A divided U.S. Supreme Court struck down decades-old limits on the total amount donors can give to federal candidates and parties, dealing a fresh blow to efforts to curb the role of money in American politics.
The U.S. Supreme Court expanded the reach of a federal law enacted in response to the 2001 Enron Corp. collapse, saying it protects people who work for a public company’s contractors, including law firms and auditors.
Justice Ruth Bader Ginsburg hailed the U.S. Supreme Court’s incremental approach on gay marriage, blamed her colleagues for inviting a deluge of political spending -- and suggested she’s ready to spar over those issues for years to come.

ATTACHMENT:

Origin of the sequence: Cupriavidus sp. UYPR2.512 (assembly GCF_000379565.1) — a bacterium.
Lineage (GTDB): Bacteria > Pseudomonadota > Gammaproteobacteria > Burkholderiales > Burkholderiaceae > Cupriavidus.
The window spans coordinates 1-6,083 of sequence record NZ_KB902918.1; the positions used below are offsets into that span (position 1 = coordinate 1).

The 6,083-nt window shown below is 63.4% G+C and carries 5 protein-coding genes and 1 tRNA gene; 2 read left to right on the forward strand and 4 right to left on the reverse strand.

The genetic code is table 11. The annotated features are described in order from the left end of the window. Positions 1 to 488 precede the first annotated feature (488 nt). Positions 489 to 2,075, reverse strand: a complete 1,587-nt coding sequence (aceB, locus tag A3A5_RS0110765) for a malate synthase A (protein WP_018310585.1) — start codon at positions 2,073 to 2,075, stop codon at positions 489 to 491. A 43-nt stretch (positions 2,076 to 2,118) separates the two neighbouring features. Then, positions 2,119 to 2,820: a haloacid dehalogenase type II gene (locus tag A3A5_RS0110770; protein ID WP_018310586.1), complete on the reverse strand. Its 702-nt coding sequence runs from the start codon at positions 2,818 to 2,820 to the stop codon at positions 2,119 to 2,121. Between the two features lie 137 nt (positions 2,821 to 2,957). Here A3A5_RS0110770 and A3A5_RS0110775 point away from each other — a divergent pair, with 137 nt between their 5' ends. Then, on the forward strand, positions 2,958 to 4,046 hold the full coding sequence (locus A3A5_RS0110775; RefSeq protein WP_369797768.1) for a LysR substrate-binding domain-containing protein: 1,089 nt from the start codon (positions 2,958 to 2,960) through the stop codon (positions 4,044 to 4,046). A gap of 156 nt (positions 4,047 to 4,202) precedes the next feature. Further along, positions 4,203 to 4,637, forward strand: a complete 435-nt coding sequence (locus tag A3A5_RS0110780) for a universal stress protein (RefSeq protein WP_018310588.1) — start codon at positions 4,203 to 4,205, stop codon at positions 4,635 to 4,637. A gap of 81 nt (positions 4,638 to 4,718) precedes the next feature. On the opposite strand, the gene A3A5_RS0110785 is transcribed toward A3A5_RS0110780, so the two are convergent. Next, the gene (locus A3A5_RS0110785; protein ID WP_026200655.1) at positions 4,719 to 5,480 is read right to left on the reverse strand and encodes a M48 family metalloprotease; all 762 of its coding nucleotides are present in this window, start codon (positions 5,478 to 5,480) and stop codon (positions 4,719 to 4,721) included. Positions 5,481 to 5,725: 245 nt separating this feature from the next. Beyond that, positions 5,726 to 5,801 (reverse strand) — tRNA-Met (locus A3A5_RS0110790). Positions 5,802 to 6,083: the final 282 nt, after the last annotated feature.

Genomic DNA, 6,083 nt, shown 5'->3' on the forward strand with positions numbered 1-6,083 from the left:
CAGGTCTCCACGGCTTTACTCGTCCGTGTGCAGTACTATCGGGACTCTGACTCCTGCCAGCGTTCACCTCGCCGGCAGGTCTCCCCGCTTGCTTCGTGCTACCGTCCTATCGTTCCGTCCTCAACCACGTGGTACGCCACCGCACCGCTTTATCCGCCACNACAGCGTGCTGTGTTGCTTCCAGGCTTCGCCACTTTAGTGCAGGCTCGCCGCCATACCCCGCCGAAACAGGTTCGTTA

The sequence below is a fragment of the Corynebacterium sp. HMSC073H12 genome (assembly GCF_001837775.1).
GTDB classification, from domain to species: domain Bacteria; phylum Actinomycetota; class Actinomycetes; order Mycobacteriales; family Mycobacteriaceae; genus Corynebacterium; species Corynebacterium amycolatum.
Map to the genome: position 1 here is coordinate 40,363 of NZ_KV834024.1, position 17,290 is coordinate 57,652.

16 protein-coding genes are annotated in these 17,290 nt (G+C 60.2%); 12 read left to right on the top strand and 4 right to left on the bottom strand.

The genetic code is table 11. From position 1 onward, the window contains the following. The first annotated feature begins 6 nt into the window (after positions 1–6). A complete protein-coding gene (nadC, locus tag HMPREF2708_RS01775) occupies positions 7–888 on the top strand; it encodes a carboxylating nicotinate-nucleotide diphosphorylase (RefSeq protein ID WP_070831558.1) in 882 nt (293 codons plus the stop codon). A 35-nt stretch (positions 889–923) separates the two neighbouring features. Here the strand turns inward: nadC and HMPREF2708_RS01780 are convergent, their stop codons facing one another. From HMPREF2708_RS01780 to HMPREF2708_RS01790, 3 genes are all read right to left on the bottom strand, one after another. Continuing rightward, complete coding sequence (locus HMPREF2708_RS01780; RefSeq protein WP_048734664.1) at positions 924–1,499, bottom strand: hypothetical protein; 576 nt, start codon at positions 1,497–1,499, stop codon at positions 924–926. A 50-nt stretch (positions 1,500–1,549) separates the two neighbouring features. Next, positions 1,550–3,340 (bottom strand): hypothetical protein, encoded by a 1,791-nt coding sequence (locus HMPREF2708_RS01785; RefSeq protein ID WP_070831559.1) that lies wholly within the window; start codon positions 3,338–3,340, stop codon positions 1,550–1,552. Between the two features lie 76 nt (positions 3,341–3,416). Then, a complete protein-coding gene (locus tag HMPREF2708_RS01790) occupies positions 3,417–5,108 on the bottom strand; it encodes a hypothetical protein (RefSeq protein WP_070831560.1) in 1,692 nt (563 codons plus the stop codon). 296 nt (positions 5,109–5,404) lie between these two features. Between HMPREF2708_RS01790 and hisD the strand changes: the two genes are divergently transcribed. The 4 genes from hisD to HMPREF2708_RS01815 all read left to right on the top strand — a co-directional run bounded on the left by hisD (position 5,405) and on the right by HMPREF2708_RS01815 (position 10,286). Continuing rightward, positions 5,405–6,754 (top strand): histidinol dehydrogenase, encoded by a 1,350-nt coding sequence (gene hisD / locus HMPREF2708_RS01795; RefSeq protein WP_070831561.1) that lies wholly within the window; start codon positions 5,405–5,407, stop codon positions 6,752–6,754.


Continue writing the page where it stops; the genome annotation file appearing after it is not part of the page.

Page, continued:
Victims of R. Allen Stanford’s $7 billion Ponzi scheme can sue outside companies and law firms alleged to have played a role in the fraud, the U.S. Supreme Court ruled, dealing a setback to the securities industry.
Criminal defendants whose assets are frozen before trial aren’t entitled to a hearing at which they can challenge a grand jury’s finding that they probably committed a crime, a divided U.S. Supreme Court ruled.
Justice Ruth Bader Ginsburg, the U.S. Supreme Court’s foremost champion of civil rights, said the court struck the right balance with two rulings that backed gay marriage without legalizing it across the country.